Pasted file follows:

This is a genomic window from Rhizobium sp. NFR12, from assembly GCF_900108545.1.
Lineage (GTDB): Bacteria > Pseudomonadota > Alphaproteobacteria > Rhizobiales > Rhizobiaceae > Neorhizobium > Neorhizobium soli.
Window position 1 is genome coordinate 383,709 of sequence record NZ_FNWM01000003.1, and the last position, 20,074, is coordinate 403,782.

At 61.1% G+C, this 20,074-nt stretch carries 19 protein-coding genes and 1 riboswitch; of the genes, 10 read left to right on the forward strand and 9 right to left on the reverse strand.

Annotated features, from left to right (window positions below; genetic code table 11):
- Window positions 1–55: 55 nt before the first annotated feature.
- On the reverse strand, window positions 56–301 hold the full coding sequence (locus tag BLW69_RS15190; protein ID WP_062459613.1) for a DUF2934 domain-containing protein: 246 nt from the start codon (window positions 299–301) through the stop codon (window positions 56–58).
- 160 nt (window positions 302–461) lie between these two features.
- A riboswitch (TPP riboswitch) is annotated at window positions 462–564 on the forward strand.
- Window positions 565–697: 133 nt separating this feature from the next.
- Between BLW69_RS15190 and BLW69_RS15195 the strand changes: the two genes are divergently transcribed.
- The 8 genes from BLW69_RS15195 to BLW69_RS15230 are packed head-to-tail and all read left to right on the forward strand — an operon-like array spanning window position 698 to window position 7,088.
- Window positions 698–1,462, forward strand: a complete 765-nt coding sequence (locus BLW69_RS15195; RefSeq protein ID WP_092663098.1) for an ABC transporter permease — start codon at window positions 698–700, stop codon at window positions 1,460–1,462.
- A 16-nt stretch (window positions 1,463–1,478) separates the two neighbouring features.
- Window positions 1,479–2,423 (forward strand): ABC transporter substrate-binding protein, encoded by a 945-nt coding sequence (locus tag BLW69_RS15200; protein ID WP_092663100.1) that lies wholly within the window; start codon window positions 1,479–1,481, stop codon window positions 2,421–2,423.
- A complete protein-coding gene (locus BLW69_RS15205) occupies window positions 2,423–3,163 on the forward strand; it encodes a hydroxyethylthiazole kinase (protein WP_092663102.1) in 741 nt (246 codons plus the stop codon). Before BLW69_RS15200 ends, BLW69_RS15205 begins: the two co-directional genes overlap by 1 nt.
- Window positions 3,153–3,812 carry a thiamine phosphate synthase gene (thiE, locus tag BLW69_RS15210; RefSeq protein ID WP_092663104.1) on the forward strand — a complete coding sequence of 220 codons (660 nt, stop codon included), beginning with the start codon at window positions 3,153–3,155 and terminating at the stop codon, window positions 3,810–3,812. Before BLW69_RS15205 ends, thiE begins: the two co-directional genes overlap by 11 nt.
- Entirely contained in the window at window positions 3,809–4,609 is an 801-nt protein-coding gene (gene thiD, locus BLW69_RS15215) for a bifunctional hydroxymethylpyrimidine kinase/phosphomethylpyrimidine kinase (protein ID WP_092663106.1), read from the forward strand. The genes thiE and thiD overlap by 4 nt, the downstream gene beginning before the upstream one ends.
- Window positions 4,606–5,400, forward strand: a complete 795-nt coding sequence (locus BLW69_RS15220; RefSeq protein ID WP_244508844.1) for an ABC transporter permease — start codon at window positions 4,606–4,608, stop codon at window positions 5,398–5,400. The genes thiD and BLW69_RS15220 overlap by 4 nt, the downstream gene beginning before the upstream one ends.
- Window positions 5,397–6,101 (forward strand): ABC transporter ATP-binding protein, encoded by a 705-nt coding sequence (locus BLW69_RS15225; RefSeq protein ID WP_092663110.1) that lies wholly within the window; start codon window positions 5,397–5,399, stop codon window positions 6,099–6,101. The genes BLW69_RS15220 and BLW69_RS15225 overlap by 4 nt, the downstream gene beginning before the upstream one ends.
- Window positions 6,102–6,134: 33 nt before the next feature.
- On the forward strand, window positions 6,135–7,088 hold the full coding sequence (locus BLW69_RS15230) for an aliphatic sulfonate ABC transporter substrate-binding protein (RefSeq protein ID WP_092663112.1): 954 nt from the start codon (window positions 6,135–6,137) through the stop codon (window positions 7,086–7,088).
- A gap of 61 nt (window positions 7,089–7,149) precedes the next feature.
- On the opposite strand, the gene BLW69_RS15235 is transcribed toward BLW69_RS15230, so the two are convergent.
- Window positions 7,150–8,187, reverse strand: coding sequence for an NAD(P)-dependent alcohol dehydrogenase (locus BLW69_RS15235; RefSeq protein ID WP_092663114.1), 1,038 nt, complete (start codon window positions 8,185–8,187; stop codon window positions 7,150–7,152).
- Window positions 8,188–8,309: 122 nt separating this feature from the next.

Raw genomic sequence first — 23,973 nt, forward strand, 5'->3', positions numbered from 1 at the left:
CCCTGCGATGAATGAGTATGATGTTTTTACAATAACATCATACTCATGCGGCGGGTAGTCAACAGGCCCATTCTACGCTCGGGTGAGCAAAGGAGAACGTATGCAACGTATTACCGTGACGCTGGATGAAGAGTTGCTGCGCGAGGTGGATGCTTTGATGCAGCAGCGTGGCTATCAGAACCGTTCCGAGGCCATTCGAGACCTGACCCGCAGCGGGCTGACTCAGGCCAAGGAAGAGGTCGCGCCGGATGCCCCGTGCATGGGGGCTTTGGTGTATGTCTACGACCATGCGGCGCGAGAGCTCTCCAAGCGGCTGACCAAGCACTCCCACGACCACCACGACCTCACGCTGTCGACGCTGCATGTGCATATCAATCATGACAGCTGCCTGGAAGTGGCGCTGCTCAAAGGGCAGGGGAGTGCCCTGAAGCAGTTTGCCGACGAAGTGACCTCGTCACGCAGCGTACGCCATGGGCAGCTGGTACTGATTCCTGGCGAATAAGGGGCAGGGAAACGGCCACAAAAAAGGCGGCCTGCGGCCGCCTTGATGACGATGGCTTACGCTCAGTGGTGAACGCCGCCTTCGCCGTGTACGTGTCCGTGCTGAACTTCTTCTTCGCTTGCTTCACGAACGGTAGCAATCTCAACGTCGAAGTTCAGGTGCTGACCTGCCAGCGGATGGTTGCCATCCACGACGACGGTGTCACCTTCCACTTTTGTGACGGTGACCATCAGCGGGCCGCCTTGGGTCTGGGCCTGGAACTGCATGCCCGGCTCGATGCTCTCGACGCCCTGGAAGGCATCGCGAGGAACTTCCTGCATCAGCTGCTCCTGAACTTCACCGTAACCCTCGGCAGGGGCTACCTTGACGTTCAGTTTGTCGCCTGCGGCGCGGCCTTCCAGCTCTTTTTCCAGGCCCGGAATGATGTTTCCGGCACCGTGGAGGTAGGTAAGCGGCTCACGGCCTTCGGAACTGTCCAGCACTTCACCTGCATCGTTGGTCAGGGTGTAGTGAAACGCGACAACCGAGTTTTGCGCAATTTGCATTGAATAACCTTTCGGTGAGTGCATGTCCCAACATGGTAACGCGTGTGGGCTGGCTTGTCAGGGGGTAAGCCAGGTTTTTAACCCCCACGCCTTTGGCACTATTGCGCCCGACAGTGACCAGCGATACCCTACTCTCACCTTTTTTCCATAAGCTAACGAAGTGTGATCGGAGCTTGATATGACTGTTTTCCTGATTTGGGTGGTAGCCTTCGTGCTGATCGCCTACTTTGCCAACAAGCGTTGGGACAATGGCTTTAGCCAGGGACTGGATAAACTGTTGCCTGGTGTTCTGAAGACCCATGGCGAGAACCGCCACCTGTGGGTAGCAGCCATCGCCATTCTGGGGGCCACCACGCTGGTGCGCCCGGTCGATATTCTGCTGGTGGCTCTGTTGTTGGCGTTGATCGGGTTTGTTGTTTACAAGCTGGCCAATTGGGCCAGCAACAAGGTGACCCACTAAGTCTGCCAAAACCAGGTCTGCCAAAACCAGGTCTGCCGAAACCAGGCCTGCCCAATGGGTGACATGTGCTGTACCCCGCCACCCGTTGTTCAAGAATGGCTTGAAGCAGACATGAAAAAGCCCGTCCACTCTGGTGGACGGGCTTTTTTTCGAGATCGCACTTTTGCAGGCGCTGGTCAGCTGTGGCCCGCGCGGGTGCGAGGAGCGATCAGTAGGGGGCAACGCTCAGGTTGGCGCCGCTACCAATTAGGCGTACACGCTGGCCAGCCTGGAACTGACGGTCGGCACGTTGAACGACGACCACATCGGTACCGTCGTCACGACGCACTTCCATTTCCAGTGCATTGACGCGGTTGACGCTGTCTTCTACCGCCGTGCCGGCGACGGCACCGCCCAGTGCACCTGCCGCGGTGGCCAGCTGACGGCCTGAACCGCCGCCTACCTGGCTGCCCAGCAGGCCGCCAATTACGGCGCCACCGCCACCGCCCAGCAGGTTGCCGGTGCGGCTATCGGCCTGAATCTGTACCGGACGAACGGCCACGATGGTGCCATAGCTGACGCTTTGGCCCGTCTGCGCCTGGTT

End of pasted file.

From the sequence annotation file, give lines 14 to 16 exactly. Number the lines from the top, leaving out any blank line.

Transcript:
- A 16-nt stretch (window positions 1,463–1,478) separates the two neighbouring features.
- Window positions 1,479–2,423 (forward strand): ABC transporter substrate-binding protein, encoded by a 945-nt coding sequence (locus tag BLW69_RS15200; protein ID WP_092663100.1) that lies wholly within the window; start codon window positions 1,479–1,481, stop codon window positions 2,421–2,423.
- A complete protein-coding gene (locus BLW69_RS15205) occupies window positions 2,423–3,163 on the forward strand; it encodes a hydroxyethylthiazole kinase (protein WP_092663102.1) in 741 nt (246 codons plus the stop codon). Before BLW69_RS15200 ends, BLW69_RS15205 begins: the two co-directional genes overlap by 1 nt.